3. Fuel for the Fire

Serves: 5



Now that you have the information you need to buy a grill, let’s look at the fuel options for firing up your grill.

Black Gold-Charcoal

About 300,000 years ago, give or take a few millennia, our prehistoric forebears made a revolutionary discovery: Charred wood (charcoal) burns cleaner, hotter, and much more efficiently than fresh wood.

Charcoal is made by burning wood without allowing complete combustion (it has nothing to do with coal, which is a carbon-based mineral). It was probably discovered by accident when someone shoveled dirt or sand on a campfire. Deprived of oxygen, the wood continued to smolder, just enough to evaporate the water and resins, but not enough to consume all the combustible components.

Cordwood contains 20 to 30 percent water charred wood contains 2 to 3 percent. This gives charcoal many advantages: It burns faster and hotter (as much as 200 degrees hotter), and it’s easier to transport and store. Charcoal is the preferred cooking fuel for more than half the world’s population it is used throughout Africa, the Caribbean, and Asia. Particularly delicious is the coconut charcoal (made from coconut shells) used in Southeast Asia.

Most of the world uses lump charcoal, but in North America it’s the briquet that reigns supreme. The good news about charcoal briquets is that they’re more uniform in shape, size, and consistency than charred wood. The bad news is that, like sausage, you never quite know what’s in them (see "Types of Charcoal"). Some briquets are made from charred hardwood with natural plant starches as a binder. Other briquets contain wood scraps, tree bark, sawdust, coal dust, borax, limestone, and or sodium nitrate held together with a petroleum-based binder.

The Flavorful Fuel: Wood

Wood was the first fuel that man used for grilling. In many ways it remains the best. Wood burns hot and long, releasing flavorful smoke that enhances any food cooked in its presence. (Whatever the virtues of charwood or charcoal in terms of convenience and temperature control, they are essentially flavorless. The only way to produce a real smoke flavor with charcoal is to toss wood chips on the coals.)

Wood’s superiority as a cooking fuel is attested to by its universal popularity in North and South America and Europe. From Boy Scout campfires to the wood-burning grills at the trendiest restaurants, wood firencooked food has an irresistible appeal. This truth is not lost on Tuscan cooks, Argentinian asadors, and the new generation of American chefs, many of whom have made the wood-burning grill the focal point of their restaurants.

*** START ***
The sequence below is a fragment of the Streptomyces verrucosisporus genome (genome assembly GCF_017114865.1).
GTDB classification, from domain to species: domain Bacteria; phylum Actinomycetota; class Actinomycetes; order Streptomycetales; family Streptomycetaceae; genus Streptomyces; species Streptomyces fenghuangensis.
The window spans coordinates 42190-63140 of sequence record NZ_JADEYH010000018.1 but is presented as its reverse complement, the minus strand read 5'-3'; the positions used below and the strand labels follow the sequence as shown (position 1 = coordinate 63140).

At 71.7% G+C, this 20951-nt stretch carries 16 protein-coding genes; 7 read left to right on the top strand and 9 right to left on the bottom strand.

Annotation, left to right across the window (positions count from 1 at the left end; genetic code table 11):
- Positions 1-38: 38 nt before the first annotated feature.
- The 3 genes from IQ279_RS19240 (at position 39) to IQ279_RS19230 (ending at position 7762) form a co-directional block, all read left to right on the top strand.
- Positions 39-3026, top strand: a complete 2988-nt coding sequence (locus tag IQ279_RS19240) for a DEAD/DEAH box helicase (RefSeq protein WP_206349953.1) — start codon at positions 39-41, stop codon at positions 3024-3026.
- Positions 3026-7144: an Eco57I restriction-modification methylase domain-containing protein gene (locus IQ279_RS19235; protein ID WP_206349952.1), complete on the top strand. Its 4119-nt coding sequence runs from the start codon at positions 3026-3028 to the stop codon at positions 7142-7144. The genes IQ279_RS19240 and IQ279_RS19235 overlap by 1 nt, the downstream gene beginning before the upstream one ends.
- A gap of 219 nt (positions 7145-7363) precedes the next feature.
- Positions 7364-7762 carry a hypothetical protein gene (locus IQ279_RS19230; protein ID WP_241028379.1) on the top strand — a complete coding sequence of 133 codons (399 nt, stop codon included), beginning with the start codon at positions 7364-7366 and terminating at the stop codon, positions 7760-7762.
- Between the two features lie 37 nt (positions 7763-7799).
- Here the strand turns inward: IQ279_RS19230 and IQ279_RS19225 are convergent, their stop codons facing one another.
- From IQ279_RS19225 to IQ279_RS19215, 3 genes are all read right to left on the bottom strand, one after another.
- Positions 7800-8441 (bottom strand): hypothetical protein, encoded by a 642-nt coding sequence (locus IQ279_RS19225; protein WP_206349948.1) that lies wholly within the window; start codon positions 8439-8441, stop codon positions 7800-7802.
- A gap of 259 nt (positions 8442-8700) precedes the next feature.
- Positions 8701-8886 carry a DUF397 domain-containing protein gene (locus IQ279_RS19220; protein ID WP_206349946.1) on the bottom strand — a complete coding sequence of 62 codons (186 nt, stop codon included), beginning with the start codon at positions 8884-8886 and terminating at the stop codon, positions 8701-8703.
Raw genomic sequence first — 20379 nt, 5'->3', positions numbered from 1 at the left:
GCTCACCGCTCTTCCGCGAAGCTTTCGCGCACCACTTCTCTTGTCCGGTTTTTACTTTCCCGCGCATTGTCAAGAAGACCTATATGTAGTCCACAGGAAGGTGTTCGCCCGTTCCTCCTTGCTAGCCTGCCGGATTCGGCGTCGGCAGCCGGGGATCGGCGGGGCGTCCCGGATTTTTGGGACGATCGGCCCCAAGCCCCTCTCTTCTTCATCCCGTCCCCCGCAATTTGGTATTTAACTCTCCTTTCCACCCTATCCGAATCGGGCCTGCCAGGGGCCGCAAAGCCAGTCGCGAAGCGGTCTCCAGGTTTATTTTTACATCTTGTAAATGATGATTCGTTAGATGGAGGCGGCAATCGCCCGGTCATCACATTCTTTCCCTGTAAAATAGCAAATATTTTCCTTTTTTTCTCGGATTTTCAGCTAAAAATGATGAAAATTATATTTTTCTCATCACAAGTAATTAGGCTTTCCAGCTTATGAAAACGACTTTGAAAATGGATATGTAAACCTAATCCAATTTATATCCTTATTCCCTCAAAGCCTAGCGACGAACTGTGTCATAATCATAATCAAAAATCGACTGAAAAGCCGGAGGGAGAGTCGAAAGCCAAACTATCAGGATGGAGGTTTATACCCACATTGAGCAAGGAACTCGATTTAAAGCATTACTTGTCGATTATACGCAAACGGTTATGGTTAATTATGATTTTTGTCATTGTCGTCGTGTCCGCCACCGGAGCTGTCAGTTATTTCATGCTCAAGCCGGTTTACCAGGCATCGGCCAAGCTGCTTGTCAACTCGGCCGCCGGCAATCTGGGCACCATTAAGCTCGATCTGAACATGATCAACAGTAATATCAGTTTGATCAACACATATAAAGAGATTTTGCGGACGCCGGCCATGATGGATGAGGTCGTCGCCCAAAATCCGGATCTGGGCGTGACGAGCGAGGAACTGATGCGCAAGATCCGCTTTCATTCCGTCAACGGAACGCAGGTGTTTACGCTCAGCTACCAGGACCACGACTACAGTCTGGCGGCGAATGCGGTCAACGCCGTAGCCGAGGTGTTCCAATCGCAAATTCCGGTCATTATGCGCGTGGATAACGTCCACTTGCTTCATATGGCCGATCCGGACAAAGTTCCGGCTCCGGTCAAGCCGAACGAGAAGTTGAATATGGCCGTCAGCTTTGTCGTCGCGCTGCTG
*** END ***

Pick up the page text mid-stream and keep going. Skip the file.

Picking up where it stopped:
Wood does have its drawbacks, however. First, it’s bulky. Logs are harder to light than charcoal and take longer to reach the ideal cooking temperature. Heat control can be tricky, and it’s wasteful to build a log fire to cook for only one or two people.

However, when it comes to smoke flavor, nothing can beat a wood fire. In the box opposite you’ll find instructions for building a wood fire. If cooking over wood is impractical for your particular setup, you can achieve a wood-grilled flavor by tossing wood chips or chunks on your grill.

Almost any hardwood is a candidate for grilling. (Hardwood comes from deciduous trees-trees that lose their leaves in winter.) Oak is probably the most popular wood on a worldwide basis, burning hot and clean and producing a distinctive but not overpowering smoke flavor. Hickory is popular in the South and the Midwest (Kansas Citynstyle barbecue would be sorry stuff without it), burning somewhat slower than oak, producing a rich, sweet smoky taste.

Conventional wisdom holds that the only wood you should never use for grilling is a softwood, like pine or spruce. It’s true that evergreen trees are loaded with resins, which cause dangerous flare-ups and impart a sooty, tarry taste to foods cooked over them. But even here I’ve found exceptions to the rule. One autumn I stumbled upon a village cookout in Bavaria, where bratwurst was being grilled over pinecones. The resulting resin flavor was delicious.

Finally, a word of caution to home handymen and -women who may be tempted to use wood scraps for their barbecues. Plywood and pressure-treated lumber, which contain toxic chemicals, should be avoided at all costs.

Tanked on


Gas grills run on liquid propane, which is available at grill shops, hardware stores, and RV centers. The standard tank holds about 20 pounds of propane, which will burn for 12 to 18 hours, depending on the usage and the temperature of the grill.

Most of the newer gas grills come with gas gauges. On mine, you set the gauge when the tank is empty, then you fill the tank. Cook’s Magazine offers a handy tip for assessing the gas level in your propane tank if you don’t have a gauge: Tilt the tank slightly, and pour a cup of boiling water over the outside of the tank. Feel the tank with your hand. It is empty where the metal feels warm. There is propane where the tank remains cool.

When filling a new propane tank, the air must be removed first. Advise the service person that you are filling a new tank, so he or she can bleed the tank properly. Transport the filled tank in an upright position. I keep a milk crate in the trunk of my car for this purpose.

Some of the new high-tech built-in grills run on natural gas. Contact your local utility company for hookup.

This 3. Fuel for the Fire recipe is from the The Barbecue Bible Cookbook. Download this Cookbook today.

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